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Dazzle Your Alumni

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The path to true happiness can be found in two places: the movie Dead Poets Society and this topic. After reading a bunch of "happiness research" (start with an online search - it's interesting), we're really happy (ha ha ha!) to share our findings with you.

To start, we all have a highly resilient "baseline" happiness level. People who suffer great losses (e.g., blindness) or great gains (for instance, the lottery) quickly return to their baseline level.

With that said, what makes people happy? Make your guesses before you read past the bold print.

Staying busy?

Yep, staying busy helps. When you're engaged in an activity, rather than passively watching Grey's Anatomy (maybe a bad example for those rabid fans), you tend to be more happy.


Yep. No single religion claims the happiness trophy, but "religious" people tend to be happier.


Nope. Surprisingly, there's little correlation of happiness to parenthood. Statistically speaking, kids might make you feel more comfortable about speaking about toilet training in public, but they won't make you more happy.


Maybe. If you're so poor that you're worried about food and shelter, more money will make you happy. But, once your basic needs are met, more money will typically only make small, temporary increases in happiness.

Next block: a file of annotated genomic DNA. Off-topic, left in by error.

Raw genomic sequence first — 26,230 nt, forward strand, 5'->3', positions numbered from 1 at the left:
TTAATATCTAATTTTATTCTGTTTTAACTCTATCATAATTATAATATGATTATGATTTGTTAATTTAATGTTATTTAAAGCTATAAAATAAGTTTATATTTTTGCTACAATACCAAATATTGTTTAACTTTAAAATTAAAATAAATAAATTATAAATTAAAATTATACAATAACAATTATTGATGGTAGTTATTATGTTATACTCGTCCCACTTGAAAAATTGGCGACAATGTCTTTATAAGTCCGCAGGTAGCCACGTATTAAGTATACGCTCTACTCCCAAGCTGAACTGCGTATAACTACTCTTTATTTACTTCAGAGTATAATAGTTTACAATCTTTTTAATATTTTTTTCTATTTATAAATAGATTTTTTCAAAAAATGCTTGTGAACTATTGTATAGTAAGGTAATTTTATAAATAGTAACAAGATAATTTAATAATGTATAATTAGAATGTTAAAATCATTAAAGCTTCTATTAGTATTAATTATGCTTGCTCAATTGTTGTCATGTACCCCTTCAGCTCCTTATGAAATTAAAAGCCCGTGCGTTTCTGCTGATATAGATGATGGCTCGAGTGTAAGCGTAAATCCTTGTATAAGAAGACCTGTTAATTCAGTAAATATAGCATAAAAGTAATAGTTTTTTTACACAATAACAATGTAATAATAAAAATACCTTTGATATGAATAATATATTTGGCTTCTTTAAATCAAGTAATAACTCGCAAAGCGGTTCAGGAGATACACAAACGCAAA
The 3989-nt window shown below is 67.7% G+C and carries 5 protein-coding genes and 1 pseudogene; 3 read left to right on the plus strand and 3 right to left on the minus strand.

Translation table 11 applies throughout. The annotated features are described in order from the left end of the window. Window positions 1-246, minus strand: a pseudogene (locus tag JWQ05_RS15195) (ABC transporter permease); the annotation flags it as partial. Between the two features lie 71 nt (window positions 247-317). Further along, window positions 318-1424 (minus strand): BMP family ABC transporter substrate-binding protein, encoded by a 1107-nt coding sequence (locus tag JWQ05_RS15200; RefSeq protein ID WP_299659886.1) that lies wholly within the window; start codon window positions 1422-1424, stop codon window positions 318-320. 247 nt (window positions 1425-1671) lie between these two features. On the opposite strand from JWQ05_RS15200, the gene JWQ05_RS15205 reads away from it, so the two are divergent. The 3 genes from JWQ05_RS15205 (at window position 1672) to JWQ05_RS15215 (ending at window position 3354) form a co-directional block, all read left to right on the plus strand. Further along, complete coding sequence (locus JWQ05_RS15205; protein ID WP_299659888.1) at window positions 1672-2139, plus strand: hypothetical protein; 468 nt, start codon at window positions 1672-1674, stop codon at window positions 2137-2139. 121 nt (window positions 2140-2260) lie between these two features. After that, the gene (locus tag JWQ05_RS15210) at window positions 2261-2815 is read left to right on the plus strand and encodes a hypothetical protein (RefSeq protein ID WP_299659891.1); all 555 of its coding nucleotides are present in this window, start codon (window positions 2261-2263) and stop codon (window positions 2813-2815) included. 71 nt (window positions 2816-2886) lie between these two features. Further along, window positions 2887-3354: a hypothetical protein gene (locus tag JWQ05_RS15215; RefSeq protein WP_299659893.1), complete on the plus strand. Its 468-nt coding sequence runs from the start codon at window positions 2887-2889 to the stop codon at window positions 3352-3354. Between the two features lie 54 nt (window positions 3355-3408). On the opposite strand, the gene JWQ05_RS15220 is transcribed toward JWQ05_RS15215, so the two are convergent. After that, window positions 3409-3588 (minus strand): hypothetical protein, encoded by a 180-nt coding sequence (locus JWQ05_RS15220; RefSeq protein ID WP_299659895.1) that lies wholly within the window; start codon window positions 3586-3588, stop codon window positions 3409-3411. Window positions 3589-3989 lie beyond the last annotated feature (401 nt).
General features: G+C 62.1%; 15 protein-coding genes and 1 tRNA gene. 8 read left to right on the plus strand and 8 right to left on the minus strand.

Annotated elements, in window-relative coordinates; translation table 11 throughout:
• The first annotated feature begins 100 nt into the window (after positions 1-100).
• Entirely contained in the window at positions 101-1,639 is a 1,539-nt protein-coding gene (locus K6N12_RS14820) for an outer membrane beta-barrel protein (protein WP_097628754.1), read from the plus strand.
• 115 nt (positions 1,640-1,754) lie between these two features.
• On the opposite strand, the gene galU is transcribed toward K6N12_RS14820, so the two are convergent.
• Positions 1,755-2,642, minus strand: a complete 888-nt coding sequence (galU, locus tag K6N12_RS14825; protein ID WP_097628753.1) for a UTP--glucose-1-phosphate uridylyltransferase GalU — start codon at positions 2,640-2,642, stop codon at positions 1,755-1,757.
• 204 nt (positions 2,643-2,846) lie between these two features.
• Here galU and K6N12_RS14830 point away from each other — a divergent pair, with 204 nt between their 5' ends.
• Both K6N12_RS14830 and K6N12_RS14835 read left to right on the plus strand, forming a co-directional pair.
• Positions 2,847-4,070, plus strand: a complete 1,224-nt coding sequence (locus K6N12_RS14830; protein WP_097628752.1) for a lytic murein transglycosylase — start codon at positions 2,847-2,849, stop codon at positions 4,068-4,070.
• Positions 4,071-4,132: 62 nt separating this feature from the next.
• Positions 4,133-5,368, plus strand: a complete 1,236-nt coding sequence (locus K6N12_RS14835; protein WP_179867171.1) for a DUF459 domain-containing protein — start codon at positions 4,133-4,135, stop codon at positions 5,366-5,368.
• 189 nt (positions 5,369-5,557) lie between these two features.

Healthy relationships?

Ding! Across almost every study, the best predictor of happiness is healthy relationships with family and friends, particularly satisfying marriages.


Nope. Focus on doing, rather than buying. If the choice is between a vacation or a fancy piece of jewelry, take the vacation and enjoy the emotional imprint of the experience for years to come.


Yes, when we compare ourselves to others less fortunate, our happiness increases. So tell all of your loser friends, "Thanks for making me so happy." But the opposite is also true, so turn off MTV Cribs.

Story Time

Bert is a horror movie fanatic. He makes a habit of recording everything with the word "Dead" in the title, which is how he came to watch Dead Poets Society.

While waiting for zombie poets to jump out from the forest, Bert found himself oddly captivated. Would he be food for worms? Carpe what? The movie changed him. He now likes to go by the name Nuwanda and lives a happy life full of inspired action.